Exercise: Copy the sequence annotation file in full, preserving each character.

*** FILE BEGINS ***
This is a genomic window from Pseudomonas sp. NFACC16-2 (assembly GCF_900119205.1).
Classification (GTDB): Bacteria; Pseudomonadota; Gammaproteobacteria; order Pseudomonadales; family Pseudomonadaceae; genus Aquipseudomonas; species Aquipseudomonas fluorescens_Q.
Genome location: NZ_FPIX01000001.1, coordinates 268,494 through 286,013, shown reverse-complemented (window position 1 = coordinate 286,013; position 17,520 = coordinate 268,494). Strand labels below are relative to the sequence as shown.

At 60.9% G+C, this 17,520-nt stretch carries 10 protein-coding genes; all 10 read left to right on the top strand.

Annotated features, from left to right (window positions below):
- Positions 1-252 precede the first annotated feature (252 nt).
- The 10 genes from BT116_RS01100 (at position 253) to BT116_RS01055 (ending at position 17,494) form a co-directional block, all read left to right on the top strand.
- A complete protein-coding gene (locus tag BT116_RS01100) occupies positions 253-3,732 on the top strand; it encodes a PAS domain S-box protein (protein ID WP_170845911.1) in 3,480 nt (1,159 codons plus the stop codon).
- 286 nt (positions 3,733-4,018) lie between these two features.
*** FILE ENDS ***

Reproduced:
This is a genomic window from Pseudomonas sp. NFACC16-2 (assembly GCF_900119205.1).
Classification (GTDB): Bacteria; Pseudomonadota; Gammaproteobacteria; order Pseudomonadales; family Pseudomonadaceae; genus Aquipseudomonas; species Aquipseudomonas fluorescens_Q.
Genome location: NZ_FPIX01000001.1, coordinates 268,494 through 286,013, shown reverse-complemented (window position 1 = coordinate 286,013; position 17,520 = coordinate 268,494). Strand labels below are relative to the sequence as shown.

At 60.9% G+C, this 17,520-nt stretch carries 10 protein-coding genes; all 10 read left to right on the top strand.

Annotated features, from left to right (window positions below):
- Positions 1-252 precede the first annotated feature (252 nt).
- The 10 genes from BT116_RS01100 (at position 253) to BT116_RS01055 (ending at position 17,494) form a co-directional block, all read left to right on the top strand.
- A complete protein-coding gene (locus tag BT116_RS01100) occupies positions 253-3,732 on the top strand; it encodes a PAS domain S-box protein (protein ID WP_170845911.1) in 3,480 nt (1,159 codons plus the stop codon).
- 286 nt (positions 3,733-4,018) lie between these two features.